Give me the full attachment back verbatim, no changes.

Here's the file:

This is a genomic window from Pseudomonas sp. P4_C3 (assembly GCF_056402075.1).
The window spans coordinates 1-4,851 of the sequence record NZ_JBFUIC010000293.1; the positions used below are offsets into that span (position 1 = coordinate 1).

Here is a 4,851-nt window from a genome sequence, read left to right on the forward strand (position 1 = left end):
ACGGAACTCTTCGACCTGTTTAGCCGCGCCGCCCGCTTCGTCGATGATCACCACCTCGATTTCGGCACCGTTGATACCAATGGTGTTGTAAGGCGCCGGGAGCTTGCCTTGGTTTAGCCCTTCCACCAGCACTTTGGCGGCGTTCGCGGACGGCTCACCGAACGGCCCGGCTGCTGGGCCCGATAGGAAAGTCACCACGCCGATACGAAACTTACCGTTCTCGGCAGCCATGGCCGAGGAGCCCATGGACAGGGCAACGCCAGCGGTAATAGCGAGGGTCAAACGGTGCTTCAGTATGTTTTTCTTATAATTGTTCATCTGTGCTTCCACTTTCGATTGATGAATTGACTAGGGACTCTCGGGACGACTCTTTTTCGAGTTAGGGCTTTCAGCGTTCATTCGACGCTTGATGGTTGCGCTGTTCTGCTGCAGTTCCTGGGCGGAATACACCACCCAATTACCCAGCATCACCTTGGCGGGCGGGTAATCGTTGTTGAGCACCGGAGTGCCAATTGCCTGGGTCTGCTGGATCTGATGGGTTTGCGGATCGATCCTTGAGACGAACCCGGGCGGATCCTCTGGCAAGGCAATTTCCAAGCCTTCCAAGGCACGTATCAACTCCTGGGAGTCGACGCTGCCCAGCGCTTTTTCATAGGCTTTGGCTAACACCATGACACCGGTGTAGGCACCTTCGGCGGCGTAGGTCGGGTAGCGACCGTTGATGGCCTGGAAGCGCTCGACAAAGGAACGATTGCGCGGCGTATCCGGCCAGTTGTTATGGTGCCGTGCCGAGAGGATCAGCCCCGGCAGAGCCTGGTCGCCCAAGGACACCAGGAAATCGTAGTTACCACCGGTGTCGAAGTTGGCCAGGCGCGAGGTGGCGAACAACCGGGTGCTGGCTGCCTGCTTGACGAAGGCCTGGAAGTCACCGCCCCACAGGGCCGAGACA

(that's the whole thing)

This is a genomic window from Pseudomonas sp. P4_C3 (assembly GCF_056402075.1).
The window spans coordinates 1-4,851 of the sequence record NZ_JBFUIC010000293.1; the positions used below are offsets into that span (position 1 = coordinate 1).

Here is a 4,851-nt window from a genome sequence, read left to right on the forward strand (position 1 = left end):
ACGGAACTCTTCGACCTGTTTAGCCGCGCCGCCCGCTTCGTCGATGATCACCACCTCGATTTCGGCACCGTTGATACCAATGGTGTTGTAAGGCGCCGGGAGCTTGCCTTGGTTTAGCCCTTCCACCAGCACTTTGGCGGCGTTCGCGGACGGCTCACCGAACGGCCCGGCTGCTGGGCCCGATAGGAAAGTCACCACGCCGATACGAAACTTACCGTTCTCGGCAGCCATGGCCGAGGAGCCCATGGACAGGGCAACGCCAGCGGTAATAGCGAGGGTCAAACGGTGCTTCAGTATGTTTTTCTTATAATTGTTCATCTGTGCTTCCACTTTCGATTGATGAATTGACTAGGGACTCTCGGGACGACTCTTTTTCGAGTTAGGGCTTTCAGCGTTCATTCGACGCTTGATGGTTGCGCTGTTCTGCTGCAGTTCCTGGGCGGAATACACCACCCAATTACCCAGCATCACCTTGGCGGGCGGGTAATCGTTGTTGAGCACCGGAGTGCCAATTGCCTGGGTCTGCTGGATCTGATGGGTTTGCGGATCGATCCTTGAGACGAACCCGGGCGGATCCTCTGGCAAGGCAATTTCCAAGCCTTCCAAGGCACGTATCAACTCCTGGGAGTCGACGCTGCCCAGCGCTTTTTCATAGGCTTTGGCTAACACCATGACACCGGTGTAGGCACCTTCGGCGGCGTAGGTCGGGTAGCGACCGTTGATGGCCTGGAAGCGCTCGACAAAGGAACGATTGCGCGGCGTATCCGGCCAGTTGTTATGGTGCCGTGCCGAGAGGATCAGCCCCGGCAGAGCCTGGTCGCCCAAGGACACCAGGAAATCGTAGTTACCACCGGTGTCGAAGTTGGCCAGGCGCGAGGTGGCGAACAACCGGGTGCTGGCTGCCTGCTTGACGAAGGCCTGGAAGTCACCGCCCCACAGGGCCGAGACA